Ex-Members of Congress Weigh Comebacks After Bashing It

Departing members of Congress often open up and criticize the institution. Then, some try to come back.

The U.S. Capitol dome is seen on Capitol Hill January 5, 2015 in Washington, D.C.  (National Journal)

Many members of Congress don't mince words about the place on their way out. But that doesn't keep some of them from trying to return.

In his final days on Capitol Hill, one-term Democratic Rep. Pete Gallego slammed Congress as the "least productive" and "most unpopular" in history. Weeks earlier, then-Rep. Brad Schneider told The Daily Herald that gridlock was "pervasive and frustrating," blocking "so many important issues we should be dealing with."

Now both Gallego and Schneider, who lost narrowly in November, are considering comeback bids in 2016.

"The issue is bigger than the people who want to run again," said former Rep. Steve LaTourette, a Republican who now runs an advocacy group in D.C. "I think it's hypocritical to say bad things about the Congress and run against Washington as an outsider and then want to be part of it."

Gallego and Schneider both assert that a future campaign would reflect a desire to break through Washington gridlock, not join it. And they insist they can be effective, despite the partisanship that has plagued Congress.

"So many of us complain that there's this partisan fire raging in D.C., and we elect people who add more fuel," Gallego told National Journal. "The difference for me is, I would go there to help put the fire out."

Just a few months ago, in his farewell address on the House floor, Gallego sounded more downbeat about that task. "Who are the giants of history among us?" the Texas Democrat lamented. "Where are the statesmen and women who have accomplished historic feats through signature legislative achievements?"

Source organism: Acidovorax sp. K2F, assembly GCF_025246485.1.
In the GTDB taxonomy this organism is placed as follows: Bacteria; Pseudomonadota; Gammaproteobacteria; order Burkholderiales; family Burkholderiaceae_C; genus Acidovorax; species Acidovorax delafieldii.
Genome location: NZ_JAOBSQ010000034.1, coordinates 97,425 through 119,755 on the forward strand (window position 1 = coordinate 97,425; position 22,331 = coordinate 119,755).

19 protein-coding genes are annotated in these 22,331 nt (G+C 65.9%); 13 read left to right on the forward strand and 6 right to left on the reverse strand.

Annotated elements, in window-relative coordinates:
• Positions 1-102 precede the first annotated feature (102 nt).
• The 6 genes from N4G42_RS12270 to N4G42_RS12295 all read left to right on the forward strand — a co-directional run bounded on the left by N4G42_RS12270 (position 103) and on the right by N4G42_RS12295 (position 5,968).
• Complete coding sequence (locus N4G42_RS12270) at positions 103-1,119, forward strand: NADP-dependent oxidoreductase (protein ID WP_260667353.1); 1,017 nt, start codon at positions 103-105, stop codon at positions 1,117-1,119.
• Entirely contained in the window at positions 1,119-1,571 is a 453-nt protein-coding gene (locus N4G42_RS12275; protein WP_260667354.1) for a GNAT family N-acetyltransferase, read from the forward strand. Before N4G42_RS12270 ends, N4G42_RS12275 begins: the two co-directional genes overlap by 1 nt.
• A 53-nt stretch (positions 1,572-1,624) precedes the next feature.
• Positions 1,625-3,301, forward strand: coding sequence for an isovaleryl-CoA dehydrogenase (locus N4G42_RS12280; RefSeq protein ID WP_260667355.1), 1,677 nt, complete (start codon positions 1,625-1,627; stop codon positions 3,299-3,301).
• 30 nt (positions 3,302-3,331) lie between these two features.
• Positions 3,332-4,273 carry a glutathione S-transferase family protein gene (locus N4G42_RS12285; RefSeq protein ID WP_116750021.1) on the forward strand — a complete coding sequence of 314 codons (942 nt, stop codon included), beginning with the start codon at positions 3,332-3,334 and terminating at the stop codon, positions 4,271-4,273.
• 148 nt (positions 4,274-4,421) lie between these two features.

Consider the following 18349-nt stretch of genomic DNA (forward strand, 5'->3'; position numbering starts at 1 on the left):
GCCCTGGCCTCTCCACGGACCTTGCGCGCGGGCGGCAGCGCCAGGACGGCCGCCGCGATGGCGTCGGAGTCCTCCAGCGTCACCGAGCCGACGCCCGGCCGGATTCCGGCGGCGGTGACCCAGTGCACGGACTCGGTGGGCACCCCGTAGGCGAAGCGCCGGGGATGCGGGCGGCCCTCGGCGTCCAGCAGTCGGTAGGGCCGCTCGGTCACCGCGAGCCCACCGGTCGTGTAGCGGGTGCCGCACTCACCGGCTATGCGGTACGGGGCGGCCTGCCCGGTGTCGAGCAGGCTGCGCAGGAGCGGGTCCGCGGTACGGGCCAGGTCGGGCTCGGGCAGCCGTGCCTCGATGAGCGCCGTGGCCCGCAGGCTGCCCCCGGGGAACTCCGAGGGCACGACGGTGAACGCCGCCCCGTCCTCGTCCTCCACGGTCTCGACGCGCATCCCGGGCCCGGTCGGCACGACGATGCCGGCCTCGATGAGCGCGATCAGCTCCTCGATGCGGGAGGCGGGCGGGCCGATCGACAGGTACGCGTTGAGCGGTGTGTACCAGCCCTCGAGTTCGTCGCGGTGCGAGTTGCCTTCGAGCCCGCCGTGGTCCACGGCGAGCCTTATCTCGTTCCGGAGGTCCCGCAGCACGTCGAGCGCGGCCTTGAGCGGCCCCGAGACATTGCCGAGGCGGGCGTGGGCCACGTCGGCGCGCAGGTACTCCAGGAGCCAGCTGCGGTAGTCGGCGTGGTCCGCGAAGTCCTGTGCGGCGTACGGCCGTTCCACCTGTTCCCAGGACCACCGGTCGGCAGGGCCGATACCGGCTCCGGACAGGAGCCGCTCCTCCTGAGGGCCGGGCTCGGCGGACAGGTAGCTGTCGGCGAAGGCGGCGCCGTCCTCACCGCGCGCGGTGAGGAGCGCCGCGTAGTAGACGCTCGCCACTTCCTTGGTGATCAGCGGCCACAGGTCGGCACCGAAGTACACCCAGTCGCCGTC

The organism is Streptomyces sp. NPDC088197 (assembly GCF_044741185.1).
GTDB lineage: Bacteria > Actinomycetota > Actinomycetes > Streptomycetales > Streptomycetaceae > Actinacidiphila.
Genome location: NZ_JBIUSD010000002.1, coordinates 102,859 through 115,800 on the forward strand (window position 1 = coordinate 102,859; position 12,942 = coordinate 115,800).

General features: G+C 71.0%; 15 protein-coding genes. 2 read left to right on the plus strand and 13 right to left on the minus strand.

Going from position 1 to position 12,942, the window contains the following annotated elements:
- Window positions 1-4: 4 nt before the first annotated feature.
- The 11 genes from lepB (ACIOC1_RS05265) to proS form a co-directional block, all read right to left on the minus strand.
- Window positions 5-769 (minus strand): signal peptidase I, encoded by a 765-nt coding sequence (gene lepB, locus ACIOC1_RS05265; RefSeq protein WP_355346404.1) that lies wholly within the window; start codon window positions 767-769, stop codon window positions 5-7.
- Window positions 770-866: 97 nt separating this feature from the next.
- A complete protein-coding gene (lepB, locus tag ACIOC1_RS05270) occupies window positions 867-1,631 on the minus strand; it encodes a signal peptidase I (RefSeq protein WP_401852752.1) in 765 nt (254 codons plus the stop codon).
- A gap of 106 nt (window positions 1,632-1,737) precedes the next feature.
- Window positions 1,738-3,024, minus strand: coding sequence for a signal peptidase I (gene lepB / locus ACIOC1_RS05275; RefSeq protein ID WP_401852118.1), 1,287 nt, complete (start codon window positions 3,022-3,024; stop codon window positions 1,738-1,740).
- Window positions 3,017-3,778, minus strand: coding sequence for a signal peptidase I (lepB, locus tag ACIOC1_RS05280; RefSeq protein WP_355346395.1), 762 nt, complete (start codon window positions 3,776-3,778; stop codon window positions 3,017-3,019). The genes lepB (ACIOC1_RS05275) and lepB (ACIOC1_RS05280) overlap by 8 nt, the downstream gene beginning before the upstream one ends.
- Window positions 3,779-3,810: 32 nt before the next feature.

For his part, Schneider said there's no contradiction between his knocks on Congress and his desire to serve in it.

"While I was frustrated and remain frustrated, the stakes are too high to simply walk away," Schneider told National Journal. "I have the highest respect for the institution of Congress and for our political structure."

National Democrats are eager for Gallego and Schneider to run again, floating their names for 2016 just days after they lost reelection lost in 2014. But with Democrats facing long odds to win the House, it's likely that Gallego and Schneider would confront a similar political climate if they returned in two years.

They are hardly the first lawmakers to gripe about gridlock. But many members of Congress cite their frustration as an explanation for opting out of future runs.

LaTourette, who served nine terms, pointed to gridlock as the chief reason he left the House. Sen. Joe Manchin has said he may cut short his time in the Senate to be more productive and run for governor of West Virginia. And last week, Democratic Rep. Janice Hahn—who votes with her party more than 94 percent of the time—became the latest lawmaker to denounce "virtually zero cooperation" in Congress when saying she won't seek another term. (Hahn will run for Los Angeles County supervisor instead.)

Former Rep. Lee Hamilton offered one thing that could lure critical lawmakers back: love of the position—and the attention it brings.

"The job flatters the ego," said Hamilton, who served 34 years in the House.

A 2016 run for Schneider would mark his third campaign against Rep. Bob Dold, R-Ill., who narrowly won the seat on Chicago's North Shore. Schneider beat Dold in 2012; before that, Dold held the seat.

Indeed, Schneider has been preparing for a rematch since losing in November: He has kept his campaign phones and furniture in mobile storage units, in case he decides to run again. He met with former Democratic colleagues last month in Washington and has planned another visit for next month.

For Gallego, a 2016 run would mark another race in an area where he's cultivated long-standing ties. Before serving in Congress, Gallego represented part of the district in the state Legislature for 22 years. He lost to Rep. Will Hurd in November by about 2,500 votes.

Both Schneider and Gallego asserted that the electorate would be more favorable to Democrats in 2016, when the presidential election is expected to drive up turnout.

Until then, House Democrats aren't holding Schneider and Gallego's harsh words about Congress against them. They are itching to throw their support behind the pair.

"We think they are well positioned to retake these seats and hope to see them on the ballot in 2016," Democratic Congressional Campaign Commitee spokesman Matt Thornton told National Journal.